IT: I see you state your instruments as drum machine, distortion pedal, noise box, and yelling. It seems like a pretty stripped-down collection of gear; at least compared to others in the field. What kind of instruments are they, and what kind of programs, equations, and software, to they include? Do you think equipment is important in noise music?

JL: At the beginning, I just had the drum machine—no mic; would yell directly into my laptop speakers to record in my college dorm room. Super ridiculous. I'll never forget finishing vocals on the first demo, back in 2008 when I was a child, and hearing someone outside say, "Man, hardcore kids are so stupid." Since then, I've added elements sparsely, focusing more on changing and refining my approach rather than the equipment. I am not a tech wiz, I have no-to-little musical knowledge, and I am not interested in mastering any instrument. To quote Sore Throat, I find that being "Unhindered By Talent" is an important element of Limbs Bin. I know just enough of what I want from the tools to get exactly that. Equipment is a hinderance and for me a necessary evil to realize my schemes. I can't wrap my head around how actual musicians get around it all. I would much rather not have anything, but I'm not there yet creatively. It would be a dream come true to not have any shit to haul around. Junko from Hijokaidan's recent solo record "The Void" is the peak of extreme music to me—it's just her voice with minimal treatment, completely tearing the soundscape to shreds. As far as the equipment I'm saddled with goes, the drum machine is a Zoom RT323 I found in my childhood music store, which I initially bought to make hip hop beats in high school. The distortion pedal is an Ibanez DS7 that I bought off craigslist in an alleyway. The two oscillators I use are handmade by friends Dan Greenwood and Serge Z. The trinity of my treated vocals, the digital sampler, and the analog synths have become the engine for Limbs Bin since the recordings that became Total Anguish in late 2013, and though from release to release the sound might change, or I change a pedal here or a synth there, it generally all emerges from riffing on that pyramid of sound.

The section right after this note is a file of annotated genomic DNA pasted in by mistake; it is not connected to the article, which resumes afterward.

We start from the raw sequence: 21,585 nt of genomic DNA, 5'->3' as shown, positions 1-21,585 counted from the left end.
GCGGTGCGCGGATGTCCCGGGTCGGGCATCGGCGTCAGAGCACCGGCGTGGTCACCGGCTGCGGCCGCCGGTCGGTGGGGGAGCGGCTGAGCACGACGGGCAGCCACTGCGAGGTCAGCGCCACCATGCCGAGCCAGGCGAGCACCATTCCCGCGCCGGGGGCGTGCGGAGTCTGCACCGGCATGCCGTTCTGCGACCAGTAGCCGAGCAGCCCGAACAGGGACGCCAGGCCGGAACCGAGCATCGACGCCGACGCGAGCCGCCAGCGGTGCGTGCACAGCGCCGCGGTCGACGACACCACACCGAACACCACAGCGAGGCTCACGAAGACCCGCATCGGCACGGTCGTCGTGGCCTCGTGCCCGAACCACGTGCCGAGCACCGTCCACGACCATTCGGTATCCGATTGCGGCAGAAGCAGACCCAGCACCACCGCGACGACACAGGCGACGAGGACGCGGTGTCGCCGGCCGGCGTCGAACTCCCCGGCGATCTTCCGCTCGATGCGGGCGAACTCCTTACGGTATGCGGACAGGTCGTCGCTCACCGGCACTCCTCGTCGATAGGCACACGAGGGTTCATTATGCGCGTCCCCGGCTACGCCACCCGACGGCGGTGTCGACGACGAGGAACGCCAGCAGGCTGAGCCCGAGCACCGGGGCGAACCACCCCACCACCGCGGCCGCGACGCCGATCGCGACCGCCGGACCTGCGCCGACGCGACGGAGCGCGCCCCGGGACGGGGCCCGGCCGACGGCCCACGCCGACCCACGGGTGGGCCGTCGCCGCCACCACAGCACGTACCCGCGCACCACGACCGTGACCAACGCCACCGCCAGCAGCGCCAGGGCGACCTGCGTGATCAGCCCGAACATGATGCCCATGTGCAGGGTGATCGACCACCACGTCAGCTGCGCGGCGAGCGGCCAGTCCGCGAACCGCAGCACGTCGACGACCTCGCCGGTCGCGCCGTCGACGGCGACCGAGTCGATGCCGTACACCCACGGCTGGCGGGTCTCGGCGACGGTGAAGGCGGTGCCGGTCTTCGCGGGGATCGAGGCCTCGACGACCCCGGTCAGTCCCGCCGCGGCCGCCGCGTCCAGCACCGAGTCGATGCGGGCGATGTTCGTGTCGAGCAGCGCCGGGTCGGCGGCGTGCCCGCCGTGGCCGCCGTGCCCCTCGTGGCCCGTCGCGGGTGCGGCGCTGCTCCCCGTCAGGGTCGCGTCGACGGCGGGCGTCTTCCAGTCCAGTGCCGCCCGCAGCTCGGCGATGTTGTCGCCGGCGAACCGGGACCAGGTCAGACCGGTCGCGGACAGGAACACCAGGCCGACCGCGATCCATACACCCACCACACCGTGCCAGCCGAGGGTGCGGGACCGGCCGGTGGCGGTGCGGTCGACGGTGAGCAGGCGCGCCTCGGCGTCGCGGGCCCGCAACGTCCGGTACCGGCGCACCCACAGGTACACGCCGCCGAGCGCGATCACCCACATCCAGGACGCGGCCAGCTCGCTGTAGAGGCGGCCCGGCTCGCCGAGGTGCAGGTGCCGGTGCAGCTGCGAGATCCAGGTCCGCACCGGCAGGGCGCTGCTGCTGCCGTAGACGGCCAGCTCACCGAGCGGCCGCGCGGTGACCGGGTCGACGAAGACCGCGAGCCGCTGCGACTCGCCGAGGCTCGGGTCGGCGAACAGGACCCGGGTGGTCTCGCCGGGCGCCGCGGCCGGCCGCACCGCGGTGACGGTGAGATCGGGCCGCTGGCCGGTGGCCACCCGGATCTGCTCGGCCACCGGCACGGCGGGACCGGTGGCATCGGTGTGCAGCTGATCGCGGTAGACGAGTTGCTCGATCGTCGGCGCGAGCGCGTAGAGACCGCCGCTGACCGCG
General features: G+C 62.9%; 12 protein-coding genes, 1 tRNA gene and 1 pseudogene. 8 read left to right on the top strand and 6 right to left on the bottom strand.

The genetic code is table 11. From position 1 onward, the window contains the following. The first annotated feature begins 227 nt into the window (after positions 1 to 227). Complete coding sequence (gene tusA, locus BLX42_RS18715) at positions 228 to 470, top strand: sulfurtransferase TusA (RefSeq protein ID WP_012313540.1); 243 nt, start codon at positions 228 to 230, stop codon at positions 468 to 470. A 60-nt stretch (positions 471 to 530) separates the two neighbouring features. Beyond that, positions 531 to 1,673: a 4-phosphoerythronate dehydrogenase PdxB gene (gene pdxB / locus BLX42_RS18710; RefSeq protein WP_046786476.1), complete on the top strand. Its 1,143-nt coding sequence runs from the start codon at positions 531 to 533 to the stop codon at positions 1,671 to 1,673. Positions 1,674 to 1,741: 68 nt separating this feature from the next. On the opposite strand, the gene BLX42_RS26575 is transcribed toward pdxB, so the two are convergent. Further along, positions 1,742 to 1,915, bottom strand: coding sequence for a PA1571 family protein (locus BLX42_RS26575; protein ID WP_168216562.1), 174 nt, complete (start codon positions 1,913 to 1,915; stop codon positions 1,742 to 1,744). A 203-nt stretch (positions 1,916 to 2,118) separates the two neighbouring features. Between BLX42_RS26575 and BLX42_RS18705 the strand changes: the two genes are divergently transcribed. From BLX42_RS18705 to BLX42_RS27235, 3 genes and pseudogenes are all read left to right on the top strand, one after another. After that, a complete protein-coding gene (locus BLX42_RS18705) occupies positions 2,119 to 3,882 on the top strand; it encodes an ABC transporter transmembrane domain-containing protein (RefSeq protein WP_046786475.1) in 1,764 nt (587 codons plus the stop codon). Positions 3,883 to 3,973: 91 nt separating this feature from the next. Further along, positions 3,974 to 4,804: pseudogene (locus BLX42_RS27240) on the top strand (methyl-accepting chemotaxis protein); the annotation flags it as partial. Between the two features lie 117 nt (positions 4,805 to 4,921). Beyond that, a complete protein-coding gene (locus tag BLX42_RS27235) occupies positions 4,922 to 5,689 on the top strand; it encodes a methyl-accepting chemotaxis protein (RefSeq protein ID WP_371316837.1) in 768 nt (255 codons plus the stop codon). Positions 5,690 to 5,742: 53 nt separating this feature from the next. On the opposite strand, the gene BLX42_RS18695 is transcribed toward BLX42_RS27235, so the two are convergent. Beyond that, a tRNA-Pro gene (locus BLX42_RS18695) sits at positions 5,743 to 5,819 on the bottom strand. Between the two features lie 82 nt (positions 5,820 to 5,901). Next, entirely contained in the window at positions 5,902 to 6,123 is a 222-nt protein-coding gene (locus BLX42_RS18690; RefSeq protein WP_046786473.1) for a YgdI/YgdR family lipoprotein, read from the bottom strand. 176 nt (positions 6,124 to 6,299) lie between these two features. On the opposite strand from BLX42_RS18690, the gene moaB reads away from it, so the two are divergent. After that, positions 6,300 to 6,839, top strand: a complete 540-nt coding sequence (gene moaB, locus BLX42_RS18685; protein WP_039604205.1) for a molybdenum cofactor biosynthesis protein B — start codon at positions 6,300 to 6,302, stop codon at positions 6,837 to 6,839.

IT: Does environment influence your decision to wear the mask? You sometimes wear it, and sometimes don’t.

JL: I've retired the mask for some years now, but it was useful at times to get fully into the performative aspect of Limbs Bin. Plus, read enough Spiderman when you're a kid and worship MF Doom enough when you're in high school and you'll want to wear a mask at some point. Try it out. Could be good for you. Gets you out of your head. Mask therapy.

IT: What do you think is unique and inspiring about the underground noise scene?

JL: Noise encourages people to do daring, absurd, and challenging things. This is a good thing. It's also made me very famous and wealthy, and I think that's good too.

For more Limbs Bin, visit limbsbin.tumblr.com or limbsbin.bandcamp.com. You can contact Josh at followmeintothelasereye@gmail.com, and you can hear him on WFMU with his weekly show, Infinite Distortion, Monday nights a 8PM on wfmu.org. The new Limbs Bin / Piss Junkie split tape is out now on Chaotic Noise Productions. Limbs Bin is on tour with Scab Addict from April 21st to April 24th, and is playing Fat Baby in New York City on May 13th with Syracuse's Bleak. Limbs Bin returns to Ithaca on July 2nd to play One Fest.